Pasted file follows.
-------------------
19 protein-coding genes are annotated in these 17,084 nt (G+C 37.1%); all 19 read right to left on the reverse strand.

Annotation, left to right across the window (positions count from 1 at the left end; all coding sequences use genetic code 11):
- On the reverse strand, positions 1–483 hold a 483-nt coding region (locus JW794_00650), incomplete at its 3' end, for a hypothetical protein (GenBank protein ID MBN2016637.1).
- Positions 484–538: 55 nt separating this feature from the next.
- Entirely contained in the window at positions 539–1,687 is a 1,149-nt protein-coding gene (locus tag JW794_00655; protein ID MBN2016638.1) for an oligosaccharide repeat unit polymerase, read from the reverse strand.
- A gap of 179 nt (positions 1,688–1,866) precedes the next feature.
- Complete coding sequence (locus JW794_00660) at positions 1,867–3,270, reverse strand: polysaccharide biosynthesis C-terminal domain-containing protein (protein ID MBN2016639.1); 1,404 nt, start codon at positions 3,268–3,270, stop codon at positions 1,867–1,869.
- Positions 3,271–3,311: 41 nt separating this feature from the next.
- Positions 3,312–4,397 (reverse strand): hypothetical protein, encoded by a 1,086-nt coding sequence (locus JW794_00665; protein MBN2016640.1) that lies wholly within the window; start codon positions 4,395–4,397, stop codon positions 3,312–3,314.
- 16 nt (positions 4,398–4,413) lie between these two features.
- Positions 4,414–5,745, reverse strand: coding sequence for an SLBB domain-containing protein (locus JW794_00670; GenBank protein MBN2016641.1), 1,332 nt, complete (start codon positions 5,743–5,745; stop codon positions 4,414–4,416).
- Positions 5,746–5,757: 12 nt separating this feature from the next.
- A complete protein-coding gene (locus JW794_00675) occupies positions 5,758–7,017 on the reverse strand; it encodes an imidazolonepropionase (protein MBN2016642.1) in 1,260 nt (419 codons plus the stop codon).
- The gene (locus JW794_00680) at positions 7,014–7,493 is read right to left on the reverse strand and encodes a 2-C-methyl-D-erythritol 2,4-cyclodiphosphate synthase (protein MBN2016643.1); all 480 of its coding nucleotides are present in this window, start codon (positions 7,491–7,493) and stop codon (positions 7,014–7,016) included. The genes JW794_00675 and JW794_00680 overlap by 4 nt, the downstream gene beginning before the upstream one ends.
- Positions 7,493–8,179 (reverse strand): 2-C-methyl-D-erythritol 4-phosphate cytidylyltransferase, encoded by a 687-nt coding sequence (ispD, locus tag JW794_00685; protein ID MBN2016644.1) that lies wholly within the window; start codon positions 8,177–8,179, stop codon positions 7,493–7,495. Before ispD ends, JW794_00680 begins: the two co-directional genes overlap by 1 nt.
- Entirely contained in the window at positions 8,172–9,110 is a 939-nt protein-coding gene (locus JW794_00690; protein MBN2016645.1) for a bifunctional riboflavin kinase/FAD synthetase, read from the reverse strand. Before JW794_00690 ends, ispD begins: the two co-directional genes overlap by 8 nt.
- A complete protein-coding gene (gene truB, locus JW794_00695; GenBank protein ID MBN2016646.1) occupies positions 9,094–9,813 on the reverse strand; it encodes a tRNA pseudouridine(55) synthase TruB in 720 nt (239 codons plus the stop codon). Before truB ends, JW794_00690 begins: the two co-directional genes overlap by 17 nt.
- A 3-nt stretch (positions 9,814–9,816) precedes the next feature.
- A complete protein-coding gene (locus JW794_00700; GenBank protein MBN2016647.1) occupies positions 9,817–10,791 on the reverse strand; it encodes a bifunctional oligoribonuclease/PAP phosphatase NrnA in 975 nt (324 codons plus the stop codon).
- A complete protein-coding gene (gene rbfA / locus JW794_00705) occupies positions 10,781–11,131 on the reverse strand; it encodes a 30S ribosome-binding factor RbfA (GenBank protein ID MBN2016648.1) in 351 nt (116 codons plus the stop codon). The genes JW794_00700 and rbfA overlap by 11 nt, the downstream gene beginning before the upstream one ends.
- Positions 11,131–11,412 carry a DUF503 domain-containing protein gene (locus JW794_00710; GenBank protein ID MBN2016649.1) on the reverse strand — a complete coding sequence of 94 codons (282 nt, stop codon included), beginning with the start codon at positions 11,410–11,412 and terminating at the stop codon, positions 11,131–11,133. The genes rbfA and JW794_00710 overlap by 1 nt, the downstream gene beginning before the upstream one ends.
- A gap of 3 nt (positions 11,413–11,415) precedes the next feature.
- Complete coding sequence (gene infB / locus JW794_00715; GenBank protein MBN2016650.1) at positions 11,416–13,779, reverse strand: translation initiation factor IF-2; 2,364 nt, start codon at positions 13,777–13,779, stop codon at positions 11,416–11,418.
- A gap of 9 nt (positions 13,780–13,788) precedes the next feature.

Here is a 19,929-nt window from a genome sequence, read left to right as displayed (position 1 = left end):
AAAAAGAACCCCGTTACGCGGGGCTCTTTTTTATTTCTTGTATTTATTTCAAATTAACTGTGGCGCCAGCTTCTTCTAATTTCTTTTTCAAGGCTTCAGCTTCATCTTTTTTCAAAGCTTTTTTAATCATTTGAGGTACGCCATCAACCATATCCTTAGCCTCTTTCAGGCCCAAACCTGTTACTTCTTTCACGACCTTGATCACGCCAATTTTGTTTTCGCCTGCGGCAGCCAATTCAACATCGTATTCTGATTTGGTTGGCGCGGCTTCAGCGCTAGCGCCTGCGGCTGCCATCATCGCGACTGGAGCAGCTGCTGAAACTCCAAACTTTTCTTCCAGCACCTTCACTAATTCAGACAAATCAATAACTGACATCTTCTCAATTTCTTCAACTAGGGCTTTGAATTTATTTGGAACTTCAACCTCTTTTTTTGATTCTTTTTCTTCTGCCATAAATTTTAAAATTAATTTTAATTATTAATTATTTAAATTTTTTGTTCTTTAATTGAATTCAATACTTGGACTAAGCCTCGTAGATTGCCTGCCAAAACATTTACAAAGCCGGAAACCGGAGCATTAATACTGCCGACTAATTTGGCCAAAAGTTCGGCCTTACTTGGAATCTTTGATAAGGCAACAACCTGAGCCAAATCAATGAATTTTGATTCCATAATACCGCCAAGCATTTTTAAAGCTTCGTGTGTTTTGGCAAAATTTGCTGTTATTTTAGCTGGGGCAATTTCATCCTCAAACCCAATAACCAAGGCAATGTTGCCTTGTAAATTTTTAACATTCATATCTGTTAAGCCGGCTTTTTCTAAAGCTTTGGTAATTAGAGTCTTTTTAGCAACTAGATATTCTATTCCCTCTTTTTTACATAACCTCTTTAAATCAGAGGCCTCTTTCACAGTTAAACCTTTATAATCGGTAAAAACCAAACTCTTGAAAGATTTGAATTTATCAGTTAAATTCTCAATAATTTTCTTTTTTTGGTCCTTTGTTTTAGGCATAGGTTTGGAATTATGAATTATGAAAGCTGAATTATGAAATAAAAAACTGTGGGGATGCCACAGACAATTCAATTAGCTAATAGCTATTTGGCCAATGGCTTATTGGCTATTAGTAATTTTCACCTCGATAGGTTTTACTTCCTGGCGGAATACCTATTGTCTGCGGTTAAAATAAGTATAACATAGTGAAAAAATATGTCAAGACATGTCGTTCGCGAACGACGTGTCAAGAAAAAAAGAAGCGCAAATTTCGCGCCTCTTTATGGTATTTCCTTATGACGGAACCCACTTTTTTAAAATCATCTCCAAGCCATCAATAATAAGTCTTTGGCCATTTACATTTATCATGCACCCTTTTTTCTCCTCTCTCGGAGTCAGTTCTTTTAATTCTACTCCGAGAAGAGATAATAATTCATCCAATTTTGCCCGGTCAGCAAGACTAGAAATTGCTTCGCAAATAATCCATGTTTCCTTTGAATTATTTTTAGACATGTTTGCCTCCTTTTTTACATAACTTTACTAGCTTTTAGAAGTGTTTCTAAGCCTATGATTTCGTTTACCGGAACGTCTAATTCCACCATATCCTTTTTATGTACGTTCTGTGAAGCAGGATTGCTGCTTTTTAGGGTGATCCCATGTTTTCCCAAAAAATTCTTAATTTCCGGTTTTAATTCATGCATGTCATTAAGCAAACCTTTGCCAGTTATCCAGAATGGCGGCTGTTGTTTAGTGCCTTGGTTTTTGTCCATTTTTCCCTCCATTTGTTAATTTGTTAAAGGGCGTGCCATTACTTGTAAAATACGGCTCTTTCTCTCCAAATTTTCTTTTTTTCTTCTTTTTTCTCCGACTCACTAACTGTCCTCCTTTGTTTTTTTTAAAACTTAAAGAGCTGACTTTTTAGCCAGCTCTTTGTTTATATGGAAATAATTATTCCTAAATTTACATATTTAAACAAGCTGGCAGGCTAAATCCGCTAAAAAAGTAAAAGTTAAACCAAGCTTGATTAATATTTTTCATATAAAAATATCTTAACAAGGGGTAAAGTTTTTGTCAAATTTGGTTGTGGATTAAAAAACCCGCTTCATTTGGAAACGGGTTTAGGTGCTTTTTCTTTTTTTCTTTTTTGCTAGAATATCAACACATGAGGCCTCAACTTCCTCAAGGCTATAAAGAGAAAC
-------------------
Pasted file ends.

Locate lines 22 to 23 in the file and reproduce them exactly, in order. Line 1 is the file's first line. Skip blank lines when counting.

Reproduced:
- A gap of 3 nt (positions 11,413–11,415) precedes the next feature.
- Complete coding sequence (gene infB / locus JW794_00715; GenBank protein MBN2016650.1) at positions 11,416–13,779, reverse strand: translation initiation factor IF-2; 2,364 nt, start codon at positions 13,777–13,779, stop codon at positions 11,416–11,418.